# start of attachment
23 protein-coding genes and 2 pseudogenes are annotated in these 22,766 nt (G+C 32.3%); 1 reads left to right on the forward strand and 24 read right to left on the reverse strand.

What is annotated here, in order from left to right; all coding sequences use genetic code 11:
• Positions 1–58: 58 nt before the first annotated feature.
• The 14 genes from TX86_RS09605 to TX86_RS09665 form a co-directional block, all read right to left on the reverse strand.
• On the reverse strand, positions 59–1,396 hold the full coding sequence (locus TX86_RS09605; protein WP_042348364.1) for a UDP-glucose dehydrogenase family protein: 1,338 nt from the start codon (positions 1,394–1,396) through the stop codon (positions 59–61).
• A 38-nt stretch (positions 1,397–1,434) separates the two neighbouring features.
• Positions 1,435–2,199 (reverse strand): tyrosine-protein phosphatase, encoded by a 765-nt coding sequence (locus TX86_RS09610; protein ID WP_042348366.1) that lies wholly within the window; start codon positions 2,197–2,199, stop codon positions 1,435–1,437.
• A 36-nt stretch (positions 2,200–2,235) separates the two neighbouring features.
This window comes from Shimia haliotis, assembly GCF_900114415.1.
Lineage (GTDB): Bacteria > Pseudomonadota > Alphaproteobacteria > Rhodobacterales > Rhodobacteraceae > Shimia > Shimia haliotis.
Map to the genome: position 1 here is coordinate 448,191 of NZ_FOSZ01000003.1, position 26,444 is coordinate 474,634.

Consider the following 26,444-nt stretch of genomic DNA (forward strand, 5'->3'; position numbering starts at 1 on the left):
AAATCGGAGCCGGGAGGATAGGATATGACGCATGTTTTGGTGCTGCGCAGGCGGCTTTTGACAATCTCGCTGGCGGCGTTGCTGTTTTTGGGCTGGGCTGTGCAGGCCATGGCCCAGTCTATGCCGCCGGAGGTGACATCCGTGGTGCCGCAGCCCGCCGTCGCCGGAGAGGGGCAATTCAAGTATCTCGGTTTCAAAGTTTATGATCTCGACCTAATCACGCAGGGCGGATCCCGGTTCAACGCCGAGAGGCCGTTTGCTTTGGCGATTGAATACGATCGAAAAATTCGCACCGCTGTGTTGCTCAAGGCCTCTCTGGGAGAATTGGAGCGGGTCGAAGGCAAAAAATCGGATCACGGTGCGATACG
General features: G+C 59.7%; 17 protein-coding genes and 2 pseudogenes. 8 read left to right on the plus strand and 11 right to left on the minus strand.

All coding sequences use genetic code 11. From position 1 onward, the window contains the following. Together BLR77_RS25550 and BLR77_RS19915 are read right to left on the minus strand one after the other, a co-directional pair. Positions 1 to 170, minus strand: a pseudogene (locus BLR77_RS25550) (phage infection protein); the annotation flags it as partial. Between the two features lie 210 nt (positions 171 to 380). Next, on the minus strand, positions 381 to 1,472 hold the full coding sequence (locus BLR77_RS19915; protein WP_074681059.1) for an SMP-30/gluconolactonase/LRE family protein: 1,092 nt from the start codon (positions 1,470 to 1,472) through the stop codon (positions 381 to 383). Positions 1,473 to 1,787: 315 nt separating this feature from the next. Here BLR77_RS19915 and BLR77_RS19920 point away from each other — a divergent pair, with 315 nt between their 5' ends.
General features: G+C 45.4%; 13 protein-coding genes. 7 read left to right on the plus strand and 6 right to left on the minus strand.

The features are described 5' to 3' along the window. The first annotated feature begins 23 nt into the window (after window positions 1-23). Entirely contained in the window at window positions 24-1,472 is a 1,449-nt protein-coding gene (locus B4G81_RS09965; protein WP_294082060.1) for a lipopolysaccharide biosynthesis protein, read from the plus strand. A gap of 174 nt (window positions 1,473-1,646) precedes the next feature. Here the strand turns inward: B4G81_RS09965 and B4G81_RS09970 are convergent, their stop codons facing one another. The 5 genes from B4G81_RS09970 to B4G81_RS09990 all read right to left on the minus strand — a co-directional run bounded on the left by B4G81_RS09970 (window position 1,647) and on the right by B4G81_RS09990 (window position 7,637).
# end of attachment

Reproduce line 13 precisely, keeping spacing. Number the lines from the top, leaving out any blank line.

AAATCGGAGCCGGGAGGATAGGATATGACGCATGTTTTGGTGCTGCGCAGGCGGCTTTTGACAATCTCGCTGGCGGCGTTGCTGTTTTTGGGCTGGGCTGTGCAGGCCATGGCCCAGTCTATGCCGCCGGAGGTGACATCCGTGGTGCCGCAGCCCGCCGTCGCCGGAGAGGGGCAATTCAAGTATCTCGGTTTCAAAGTTTATGATCTCGACCTAATCACGCAGGGCGGATCCCGGTTCAACGCCGAGAGGCCGTTTGCTTTGGCGATTGAATACGATCGAAAAATTCGCACCGCTGTGTTGCTCAAGGCCTCTCTGGGAGAATTGGAGCGGGTCGAAGGCAAAAAATCGGATCACGGTGCGATACG